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New 4-way stop coming to popular Gainesville side street
Residents want safer intersection at Bradford and North
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A vehicle crosses the road Thursday on North Avenue as a truck approaches on Bradford Street headed toward downtown Gainesville. The city is looking to put a four-way stop at Bradford Street and North Avenue due to a petition from residents. - photo by Erin O. Smith

Four-way stop signs will be placed at Bradford Street and North Avenue in Gainesville in answer to a Sept. 19 petition by neighborhood residents.

“There’s some limited sight distance issues there,” Assistant Public Works Director Chris Rotalsky said during Thursday’s Gainesville City Council work session.

The new signs “will help control traffic movements to make sure that everybody is traveling through there safely,” he said.

Mary Jardine, a spokeswoman for the residents group, was happy to hear the news.

“We’ve been wanting that for years,” she said. “People start at the top of Ridgewood (Avenue) putting on the accelerator to see how fast they can go.”

Bradford is a key side street between downtown Gainesville and residential neighborhoods west of Green Street. While several intersections have four-way stops, the Bradford-North crossing only has stop signs on North.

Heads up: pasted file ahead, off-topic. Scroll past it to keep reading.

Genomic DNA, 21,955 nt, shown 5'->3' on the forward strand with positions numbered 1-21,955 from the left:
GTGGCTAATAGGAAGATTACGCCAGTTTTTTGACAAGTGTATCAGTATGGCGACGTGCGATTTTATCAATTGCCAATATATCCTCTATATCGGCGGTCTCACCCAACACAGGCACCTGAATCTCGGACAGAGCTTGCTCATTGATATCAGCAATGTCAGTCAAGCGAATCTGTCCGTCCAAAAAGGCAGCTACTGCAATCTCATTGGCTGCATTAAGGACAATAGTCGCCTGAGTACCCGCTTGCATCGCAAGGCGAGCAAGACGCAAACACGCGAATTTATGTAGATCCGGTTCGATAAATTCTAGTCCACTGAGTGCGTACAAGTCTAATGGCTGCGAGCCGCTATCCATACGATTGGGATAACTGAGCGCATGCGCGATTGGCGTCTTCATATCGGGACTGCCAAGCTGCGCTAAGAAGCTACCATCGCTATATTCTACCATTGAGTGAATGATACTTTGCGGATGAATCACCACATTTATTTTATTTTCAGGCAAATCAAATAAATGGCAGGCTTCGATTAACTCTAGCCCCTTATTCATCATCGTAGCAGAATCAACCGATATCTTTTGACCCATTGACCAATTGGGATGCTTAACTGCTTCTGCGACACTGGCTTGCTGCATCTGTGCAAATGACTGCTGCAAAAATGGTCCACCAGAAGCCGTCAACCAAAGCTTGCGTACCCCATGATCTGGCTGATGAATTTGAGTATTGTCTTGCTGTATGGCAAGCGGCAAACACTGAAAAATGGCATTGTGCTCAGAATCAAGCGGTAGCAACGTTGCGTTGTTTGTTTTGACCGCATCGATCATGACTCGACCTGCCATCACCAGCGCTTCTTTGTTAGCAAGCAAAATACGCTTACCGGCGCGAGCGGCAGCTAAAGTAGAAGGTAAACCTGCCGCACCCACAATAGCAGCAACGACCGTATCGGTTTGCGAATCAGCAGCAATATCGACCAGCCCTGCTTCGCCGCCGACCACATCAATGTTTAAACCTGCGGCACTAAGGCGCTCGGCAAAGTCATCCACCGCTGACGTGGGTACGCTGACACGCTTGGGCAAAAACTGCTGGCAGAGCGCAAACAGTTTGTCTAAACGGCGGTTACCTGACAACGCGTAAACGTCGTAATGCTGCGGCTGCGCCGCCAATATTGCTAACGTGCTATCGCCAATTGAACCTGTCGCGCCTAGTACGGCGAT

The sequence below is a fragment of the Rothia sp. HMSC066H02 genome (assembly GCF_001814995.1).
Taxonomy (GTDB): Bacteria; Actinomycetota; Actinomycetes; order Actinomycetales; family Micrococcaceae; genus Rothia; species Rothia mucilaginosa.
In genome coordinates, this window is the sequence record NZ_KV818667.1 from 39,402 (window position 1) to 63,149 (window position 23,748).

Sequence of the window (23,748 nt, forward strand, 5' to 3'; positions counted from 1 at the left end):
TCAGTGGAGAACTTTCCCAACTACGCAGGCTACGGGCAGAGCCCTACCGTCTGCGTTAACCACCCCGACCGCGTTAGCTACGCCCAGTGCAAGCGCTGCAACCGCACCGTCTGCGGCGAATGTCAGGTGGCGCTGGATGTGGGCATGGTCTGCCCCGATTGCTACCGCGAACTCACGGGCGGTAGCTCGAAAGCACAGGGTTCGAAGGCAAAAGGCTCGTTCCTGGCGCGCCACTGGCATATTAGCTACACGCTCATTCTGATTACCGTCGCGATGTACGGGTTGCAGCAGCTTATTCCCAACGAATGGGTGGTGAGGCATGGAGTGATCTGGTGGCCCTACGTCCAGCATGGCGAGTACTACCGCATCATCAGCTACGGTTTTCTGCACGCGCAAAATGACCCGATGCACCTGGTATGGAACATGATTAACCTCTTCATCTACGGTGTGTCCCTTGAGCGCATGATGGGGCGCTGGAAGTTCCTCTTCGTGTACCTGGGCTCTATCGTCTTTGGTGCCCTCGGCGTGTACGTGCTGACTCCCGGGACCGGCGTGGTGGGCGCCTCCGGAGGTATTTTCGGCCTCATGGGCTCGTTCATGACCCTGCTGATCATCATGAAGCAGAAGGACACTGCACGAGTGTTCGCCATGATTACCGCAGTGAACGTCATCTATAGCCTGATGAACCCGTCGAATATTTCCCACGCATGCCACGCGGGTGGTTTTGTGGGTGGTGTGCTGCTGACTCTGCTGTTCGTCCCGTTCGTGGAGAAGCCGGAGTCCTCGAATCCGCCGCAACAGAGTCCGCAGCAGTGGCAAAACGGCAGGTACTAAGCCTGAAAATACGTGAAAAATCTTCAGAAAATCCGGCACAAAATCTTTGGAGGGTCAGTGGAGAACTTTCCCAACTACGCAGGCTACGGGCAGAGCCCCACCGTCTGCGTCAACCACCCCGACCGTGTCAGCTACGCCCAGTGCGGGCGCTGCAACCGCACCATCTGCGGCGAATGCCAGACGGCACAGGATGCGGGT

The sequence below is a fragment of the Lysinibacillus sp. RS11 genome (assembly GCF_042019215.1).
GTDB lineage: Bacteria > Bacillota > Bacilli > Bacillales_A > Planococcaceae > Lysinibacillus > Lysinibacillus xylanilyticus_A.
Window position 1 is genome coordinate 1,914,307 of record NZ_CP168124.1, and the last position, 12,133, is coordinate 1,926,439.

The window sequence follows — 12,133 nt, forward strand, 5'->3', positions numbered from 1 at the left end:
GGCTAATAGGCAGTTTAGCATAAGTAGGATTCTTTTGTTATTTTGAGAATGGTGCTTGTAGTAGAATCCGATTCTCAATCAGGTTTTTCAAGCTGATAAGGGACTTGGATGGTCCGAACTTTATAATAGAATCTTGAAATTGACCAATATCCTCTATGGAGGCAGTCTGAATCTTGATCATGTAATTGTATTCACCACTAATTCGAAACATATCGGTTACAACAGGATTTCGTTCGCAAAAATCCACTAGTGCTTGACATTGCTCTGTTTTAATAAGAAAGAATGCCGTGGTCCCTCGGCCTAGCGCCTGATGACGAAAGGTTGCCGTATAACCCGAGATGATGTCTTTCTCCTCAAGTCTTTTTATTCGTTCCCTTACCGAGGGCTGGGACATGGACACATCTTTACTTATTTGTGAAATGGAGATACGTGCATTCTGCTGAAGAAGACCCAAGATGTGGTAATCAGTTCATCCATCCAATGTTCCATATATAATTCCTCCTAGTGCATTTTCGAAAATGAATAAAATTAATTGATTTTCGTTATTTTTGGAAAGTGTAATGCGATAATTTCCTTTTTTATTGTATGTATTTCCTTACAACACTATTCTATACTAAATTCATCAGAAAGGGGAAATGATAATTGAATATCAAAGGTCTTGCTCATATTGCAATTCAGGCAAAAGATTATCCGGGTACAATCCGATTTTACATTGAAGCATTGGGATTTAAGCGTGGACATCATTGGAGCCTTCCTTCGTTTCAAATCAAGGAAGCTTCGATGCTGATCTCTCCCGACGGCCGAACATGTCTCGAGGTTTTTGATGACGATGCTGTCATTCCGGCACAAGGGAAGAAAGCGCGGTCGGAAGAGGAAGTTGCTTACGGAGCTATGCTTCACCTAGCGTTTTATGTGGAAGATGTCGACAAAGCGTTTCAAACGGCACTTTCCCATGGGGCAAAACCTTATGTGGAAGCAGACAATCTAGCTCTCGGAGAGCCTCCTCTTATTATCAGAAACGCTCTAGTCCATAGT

“Many vehicles speed through our neighborhood, often with much noise, and frequently roll through the four-way stops,” the petition states.

“With additional occupancy of new homes and renovated apartments, pedestrian and vehicle traffic will only increase in our neighborhood, which is one of the closest to the Gainesville square.”

The group noted that three serious accidents occurred at Bradford and North in recent months.

The four-way stop was one of several traffic improvements requested by residents.

The group also is asking for the speed limit to drop from 30 mph to 25 in the Candler Street,

Boulevard and Prior Street neighborhoods, but also that police enforce the speed limit “for the safety of those who live, walk and work in our neighborhood.”

“We recognize that (the four-way stop signs) was a very significant item for (residents),” Rotalsky said. “That is why we wanted to evaluate that first.”

“They’ll be happy about that stop sign,” Councilwoman Ruth Bruner said. “That was their major (concern).”

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